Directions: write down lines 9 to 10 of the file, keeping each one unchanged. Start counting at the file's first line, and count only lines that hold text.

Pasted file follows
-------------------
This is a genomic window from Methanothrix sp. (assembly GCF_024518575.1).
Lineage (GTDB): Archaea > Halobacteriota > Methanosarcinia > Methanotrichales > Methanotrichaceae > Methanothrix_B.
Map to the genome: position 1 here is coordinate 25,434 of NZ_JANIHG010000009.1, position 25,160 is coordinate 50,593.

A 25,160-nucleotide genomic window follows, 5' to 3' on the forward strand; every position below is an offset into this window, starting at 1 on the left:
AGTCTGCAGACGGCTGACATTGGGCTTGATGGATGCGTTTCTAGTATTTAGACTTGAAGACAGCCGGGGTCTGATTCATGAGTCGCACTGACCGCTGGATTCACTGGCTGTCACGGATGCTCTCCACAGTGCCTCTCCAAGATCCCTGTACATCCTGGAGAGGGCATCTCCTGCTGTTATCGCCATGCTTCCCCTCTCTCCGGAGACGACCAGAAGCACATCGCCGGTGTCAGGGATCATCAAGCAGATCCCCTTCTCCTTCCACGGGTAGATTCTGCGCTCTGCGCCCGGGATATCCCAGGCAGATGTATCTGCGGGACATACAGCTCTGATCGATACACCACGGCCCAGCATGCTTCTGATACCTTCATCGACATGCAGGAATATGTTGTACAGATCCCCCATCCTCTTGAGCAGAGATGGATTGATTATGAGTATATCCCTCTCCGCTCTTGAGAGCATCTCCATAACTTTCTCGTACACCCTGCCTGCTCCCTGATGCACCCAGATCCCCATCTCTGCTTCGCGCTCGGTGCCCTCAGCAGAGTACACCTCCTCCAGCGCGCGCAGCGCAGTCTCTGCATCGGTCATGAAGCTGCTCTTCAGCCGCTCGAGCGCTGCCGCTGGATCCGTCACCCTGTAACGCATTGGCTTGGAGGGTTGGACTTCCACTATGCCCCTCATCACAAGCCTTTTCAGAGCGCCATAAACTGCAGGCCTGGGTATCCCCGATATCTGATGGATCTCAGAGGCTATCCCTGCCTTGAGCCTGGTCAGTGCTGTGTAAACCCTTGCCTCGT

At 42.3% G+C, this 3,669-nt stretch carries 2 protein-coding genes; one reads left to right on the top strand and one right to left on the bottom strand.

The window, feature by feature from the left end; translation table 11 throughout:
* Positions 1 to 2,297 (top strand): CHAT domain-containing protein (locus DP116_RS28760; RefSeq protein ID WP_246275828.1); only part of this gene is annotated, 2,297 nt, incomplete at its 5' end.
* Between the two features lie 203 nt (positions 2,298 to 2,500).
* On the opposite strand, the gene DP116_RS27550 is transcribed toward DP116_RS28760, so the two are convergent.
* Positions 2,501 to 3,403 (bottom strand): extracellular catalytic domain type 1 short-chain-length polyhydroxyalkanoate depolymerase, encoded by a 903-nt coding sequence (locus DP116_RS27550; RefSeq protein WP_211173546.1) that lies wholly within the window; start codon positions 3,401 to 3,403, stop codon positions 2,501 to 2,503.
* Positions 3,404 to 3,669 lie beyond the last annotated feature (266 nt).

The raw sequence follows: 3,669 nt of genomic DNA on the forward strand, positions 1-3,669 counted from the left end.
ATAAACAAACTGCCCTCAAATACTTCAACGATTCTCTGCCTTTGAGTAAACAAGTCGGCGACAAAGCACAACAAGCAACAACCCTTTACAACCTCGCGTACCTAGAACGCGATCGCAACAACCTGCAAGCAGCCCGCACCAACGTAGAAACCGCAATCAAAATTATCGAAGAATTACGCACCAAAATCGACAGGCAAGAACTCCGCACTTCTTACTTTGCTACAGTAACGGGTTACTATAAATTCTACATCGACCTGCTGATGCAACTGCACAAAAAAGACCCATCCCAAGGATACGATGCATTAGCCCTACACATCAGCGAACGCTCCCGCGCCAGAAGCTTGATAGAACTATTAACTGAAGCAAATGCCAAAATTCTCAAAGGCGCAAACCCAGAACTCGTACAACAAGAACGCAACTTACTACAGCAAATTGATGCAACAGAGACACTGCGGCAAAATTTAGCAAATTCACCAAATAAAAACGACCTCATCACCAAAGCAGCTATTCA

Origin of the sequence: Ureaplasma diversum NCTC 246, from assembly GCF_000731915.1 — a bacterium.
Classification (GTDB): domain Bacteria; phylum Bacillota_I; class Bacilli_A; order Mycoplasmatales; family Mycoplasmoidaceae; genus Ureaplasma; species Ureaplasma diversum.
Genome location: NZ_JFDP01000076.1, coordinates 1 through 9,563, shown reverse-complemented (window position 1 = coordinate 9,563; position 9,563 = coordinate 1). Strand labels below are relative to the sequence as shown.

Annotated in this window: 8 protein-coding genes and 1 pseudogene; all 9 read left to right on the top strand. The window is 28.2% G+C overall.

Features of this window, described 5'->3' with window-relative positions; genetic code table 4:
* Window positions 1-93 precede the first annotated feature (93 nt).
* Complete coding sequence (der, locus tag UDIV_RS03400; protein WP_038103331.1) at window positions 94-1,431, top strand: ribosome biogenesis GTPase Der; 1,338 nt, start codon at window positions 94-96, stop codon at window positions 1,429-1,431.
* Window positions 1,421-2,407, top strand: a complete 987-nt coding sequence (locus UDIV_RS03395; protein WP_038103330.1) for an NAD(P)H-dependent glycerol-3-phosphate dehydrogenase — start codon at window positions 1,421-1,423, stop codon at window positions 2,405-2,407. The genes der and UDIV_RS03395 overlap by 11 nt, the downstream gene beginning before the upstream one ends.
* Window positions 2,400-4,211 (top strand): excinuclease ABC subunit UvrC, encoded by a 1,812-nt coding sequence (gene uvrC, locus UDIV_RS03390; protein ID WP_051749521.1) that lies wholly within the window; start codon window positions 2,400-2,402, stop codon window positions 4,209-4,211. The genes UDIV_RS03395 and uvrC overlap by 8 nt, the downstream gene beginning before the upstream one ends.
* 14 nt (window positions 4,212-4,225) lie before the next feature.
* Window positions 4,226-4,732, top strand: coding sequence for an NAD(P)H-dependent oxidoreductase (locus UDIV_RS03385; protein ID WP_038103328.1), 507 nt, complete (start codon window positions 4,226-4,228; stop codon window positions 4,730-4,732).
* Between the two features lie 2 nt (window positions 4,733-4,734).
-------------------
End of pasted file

* Between the two features lie 203 nt (positions 2,298 to 2,500).
* On the opposite strand, the gene DP116_RS27550 is transcribed toward DP116_RS28760, so the two are convergent.